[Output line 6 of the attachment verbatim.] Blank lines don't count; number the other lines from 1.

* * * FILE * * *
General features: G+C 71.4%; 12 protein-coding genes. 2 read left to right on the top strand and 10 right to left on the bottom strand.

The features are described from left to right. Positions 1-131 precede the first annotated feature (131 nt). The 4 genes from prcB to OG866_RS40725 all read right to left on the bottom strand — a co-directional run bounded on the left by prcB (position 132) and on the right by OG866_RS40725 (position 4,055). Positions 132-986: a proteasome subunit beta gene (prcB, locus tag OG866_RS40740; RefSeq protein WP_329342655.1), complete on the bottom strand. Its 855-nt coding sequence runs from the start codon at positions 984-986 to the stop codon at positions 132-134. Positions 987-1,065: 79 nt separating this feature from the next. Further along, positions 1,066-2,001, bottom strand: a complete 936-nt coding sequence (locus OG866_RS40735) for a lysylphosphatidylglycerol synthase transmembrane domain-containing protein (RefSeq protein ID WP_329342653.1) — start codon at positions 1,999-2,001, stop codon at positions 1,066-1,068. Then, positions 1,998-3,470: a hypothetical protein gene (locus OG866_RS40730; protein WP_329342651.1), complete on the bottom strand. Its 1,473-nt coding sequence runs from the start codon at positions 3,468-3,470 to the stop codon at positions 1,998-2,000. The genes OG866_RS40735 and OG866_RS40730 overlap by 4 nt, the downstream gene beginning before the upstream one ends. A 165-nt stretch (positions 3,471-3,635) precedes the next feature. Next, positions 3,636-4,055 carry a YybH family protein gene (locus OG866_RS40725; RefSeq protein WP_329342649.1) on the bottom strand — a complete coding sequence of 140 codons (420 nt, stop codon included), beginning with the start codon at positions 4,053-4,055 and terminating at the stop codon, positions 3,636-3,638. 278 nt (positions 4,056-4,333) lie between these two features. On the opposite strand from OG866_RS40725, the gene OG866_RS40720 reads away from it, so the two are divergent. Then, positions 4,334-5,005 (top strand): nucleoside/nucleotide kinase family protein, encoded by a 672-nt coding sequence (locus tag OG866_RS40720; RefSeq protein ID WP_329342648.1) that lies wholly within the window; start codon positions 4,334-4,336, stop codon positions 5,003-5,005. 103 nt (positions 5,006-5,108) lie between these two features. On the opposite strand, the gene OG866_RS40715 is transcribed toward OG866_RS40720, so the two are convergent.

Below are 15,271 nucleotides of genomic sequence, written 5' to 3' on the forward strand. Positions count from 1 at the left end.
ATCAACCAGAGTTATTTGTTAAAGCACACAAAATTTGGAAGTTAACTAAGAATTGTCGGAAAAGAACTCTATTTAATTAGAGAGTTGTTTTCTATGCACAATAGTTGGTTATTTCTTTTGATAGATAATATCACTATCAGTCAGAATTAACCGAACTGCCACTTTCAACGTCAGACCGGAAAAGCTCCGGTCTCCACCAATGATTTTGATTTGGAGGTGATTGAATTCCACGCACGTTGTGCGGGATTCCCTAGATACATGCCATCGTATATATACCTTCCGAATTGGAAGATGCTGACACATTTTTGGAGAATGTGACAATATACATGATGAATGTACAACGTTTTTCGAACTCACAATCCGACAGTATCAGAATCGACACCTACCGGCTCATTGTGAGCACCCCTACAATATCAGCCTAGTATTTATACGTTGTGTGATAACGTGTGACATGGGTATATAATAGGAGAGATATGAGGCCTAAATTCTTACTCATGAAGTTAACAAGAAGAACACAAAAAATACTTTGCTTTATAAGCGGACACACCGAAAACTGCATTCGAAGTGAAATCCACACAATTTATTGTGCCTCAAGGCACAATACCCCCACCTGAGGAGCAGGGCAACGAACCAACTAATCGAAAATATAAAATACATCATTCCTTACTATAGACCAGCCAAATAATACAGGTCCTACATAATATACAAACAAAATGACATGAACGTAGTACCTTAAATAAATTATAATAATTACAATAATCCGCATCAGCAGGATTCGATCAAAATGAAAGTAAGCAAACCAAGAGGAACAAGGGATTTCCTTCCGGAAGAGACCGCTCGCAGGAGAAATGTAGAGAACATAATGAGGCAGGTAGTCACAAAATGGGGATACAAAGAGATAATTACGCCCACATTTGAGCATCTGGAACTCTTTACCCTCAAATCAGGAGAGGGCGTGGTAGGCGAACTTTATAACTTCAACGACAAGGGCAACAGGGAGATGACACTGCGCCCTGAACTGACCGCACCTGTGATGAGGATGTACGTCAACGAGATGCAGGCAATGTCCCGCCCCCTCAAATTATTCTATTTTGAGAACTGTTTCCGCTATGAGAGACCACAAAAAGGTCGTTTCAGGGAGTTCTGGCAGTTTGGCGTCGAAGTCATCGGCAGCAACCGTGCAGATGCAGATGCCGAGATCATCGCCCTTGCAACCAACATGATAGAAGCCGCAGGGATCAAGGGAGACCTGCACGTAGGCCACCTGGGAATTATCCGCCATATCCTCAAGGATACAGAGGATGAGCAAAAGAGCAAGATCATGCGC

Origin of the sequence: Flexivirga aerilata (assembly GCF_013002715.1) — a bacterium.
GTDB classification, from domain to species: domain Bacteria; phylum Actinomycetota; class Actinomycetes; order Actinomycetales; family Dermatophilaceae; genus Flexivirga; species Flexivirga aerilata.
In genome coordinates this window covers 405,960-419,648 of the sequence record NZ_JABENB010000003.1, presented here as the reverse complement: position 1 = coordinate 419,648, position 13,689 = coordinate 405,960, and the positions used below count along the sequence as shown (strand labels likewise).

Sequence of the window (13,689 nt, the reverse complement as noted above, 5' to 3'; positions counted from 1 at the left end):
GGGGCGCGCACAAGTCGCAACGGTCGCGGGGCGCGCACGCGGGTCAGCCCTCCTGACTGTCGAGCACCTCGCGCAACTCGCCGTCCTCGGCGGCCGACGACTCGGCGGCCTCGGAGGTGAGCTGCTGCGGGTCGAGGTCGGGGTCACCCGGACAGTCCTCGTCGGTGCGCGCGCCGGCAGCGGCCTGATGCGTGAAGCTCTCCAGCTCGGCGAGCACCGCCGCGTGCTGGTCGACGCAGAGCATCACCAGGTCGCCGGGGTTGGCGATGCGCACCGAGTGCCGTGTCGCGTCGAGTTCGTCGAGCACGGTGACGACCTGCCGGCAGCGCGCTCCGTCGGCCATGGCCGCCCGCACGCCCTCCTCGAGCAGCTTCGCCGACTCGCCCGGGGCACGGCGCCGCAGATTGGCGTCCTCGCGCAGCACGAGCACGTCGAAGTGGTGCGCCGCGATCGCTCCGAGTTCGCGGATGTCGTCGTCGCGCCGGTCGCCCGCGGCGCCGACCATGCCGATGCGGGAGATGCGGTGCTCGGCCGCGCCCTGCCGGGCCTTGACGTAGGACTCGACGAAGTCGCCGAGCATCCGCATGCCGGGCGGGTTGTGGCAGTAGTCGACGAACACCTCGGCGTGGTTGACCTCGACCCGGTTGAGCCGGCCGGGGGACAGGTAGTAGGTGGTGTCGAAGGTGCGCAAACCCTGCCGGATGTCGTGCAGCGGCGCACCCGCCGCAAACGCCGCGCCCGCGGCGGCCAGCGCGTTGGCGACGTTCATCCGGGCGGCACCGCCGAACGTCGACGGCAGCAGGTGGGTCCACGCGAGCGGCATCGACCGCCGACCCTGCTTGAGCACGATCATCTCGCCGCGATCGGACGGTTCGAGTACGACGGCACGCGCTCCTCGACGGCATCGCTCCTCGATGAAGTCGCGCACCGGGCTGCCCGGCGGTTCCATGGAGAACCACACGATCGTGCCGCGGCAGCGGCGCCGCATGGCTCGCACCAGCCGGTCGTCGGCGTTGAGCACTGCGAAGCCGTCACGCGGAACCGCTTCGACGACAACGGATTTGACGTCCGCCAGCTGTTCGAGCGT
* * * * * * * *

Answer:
GTDB classification, from domain to species: domain Bacteria; phylum Actinomycetota; class Actinomycetes; order Actinomycetales; family Dermatophilaceae; genus Flexivirga; species Flexivirga aerilata.